Computation Containers (or let Docker mind your Ps and Qs)

The software industry is at the beginning of the container revolution. I believe that it won’t be long before we are all using containers to a greater or lesser extent everyday, for a wide range of use cases. To date, uptake and discussion has mainly focussed on using Docker to host web applications and power microservice architectures, but in this post I’m going to focus on another use case, which seems reasonably common but less written about. As far as I know, there isn’t a name for this use case, so I’m going to claim the term Computation Container. (I apologise in advance for being more abstract and borderline theoretical than normal in this blog; I think I must have eaten too many mince pies).

P {Q} R

If we paraphrase CAR Hoare, we can make software sound simple; program Q, when given input P, will produce output R (or, more accurately, precondition P and program Q produce result R)1. One of the major problems in modern computing is our Ps and Qs don’t match when we move between environments, causing our Rs to differ unexpectedly. Docker containers are essentially just a (very nearly) complete statement of P and Q (that is to say they specify the entire state of the runtime environment (P) and the program to run (Q)). Whilst this explains why containers are so important to DevOps, it also suggests that containers can be used very effectively to define non-service, non-interactive programs which just take an input and return a result; our computation containers.

Compiler Containers

Enough theory (or Ps, Qs and Rs anyway). The most common example of a computation container is the compiler container. Here we have a container that takes source code as input and spits out an executable. For example, on any machine with Docker:

The container took some Go source code as input, ran and spat out an executable. I didn’t need to install a Go compiler or any dependencies. Instead, I just ran the container which held all my dependencies and got exactly the same output that anyone using the same image (and input) will have.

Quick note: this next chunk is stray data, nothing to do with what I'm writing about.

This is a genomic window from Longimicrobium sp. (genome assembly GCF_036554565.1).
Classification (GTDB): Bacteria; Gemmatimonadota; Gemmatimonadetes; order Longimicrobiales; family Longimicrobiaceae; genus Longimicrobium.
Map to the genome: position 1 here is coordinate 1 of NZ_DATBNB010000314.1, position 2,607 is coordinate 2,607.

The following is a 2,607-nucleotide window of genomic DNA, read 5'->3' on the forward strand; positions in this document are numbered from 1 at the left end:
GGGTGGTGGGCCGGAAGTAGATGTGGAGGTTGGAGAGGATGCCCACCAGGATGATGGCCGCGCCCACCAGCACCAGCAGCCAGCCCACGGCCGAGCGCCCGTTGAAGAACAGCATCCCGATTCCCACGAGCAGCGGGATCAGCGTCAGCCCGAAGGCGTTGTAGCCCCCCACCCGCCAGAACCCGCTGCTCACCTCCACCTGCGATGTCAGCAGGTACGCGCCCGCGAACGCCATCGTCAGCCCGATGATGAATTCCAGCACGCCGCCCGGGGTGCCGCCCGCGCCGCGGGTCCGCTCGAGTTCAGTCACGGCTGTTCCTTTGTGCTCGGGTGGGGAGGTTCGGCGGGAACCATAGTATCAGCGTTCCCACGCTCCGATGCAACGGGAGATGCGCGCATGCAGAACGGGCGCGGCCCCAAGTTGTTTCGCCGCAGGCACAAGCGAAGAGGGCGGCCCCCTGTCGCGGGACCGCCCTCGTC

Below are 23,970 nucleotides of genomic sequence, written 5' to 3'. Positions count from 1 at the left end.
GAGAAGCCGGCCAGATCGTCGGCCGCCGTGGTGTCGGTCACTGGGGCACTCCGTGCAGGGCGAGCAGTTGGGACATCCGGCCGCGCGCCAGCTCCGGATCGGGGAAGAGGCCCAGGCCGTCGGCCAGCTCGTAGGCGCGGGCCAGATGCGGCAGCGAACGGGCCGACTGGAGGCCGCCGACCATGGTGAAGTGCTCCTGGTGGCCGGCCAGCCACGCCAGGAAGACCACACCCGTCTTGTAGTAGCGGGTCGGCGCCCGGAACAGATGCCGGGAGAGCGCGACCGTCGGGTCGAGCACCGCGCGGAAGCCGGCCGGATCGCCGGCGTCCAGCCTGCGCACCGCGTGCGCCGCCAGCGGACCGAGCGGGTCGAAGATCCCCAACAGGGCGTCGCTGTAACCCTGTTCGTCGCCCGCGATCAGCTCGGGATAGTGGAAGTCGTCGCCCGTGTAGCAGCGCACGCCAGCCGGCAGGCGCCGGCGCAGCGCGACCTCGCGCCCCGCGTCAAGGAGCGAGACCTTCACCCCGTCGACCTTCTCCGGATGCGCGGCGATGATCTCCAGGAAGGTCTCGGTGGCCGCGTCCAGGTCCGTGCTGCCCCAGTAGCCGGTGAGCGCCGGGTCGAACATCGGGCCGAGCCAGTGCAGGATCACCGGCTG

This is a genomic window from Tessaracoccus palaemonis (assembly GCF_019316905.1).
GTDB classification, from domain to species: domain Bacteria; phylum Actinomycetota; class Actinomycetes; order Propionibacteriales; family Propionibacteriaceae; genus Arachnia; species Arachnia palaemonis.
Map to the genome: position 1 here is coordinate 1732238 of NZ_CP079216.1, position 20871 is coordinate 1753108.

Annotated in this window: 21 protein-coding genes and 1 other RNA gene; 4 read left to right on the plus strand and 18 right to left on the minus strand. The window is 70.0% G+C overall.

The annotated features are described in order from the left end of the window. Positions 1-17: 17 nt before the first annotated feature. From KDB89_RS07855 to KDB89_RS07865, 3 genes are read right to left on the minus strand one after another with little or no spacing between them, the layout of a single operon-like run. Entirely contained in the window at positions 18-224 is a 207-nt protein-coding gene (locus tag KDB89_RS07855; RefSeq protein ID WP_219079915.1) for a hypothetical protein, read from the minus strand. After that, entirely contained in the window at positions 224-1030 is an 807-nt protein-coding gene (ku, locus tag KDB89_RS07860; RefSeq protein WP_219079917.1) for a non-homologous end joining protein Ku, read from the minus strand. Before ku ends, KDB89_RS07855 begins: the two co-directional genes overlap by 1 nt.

Compiler containers allow developers on distributed teams to agree on a compiler container that includes the exact version of the compiler and all dependencies to be used in the project, avoiding a whole range of niggly issues and installation problems. This pattern avoids the need to ship compilers and development dependencies in containers hosting executables – you use the compiler container to produce the executable which gets shipped in a separate container. Another advantage is just playing with unusual languages, for example it’s possible to get a working Idris container in a few seconds, saving the pain of installing Haskell and building from source.

More Computation Containers

An important point about computation containers is they are ephemeral – they take some input, run, produce some output and go away again.

Some other notable use cases for computation containers:

    • Website generation; containers hosting static site generators such as Jekyll can take markdown etc as input and output HTML ready for hosting in a web server.
    • Format conversion in general e.g. this latex to PDF container.
    • Longer lived computation such as raytracing, password cracking and prime number generation.

Computation containers may be less sexy than their microservice brethren – they are normally short-lived and often exist only on the user’s local computer – but they may well turn out to be an important step in making reliable and repeatable software available across environments.

1. This is equally true at the level of functions/methods and even single statements. Precondition P needs to include all state that is referenced (indirectly or directly). If you understand what this means in your typical Java or Javascript program, you can also appreciate the advantages pure functions and immutable datatypes bring. To understand more about program proof, see the original CAR Hoare paper An Axiomatic Basis for Computer Programming.

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Adrian Mouat

Adrian Mouat is Chief Scientist at Container Solutions and the author of the O'Reilly book "Using Docker". He has been a professional software developer for over 10 years, working on a wide range of projects from small webapps to large data mining platforms.

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  1. While this is an interesting and useful observation, it does have the limitation that it only truly works for native Docker platforms. Trying to use this example on OSX produces Linux format executable, not an OSX format executable, and so it’s not runnable.

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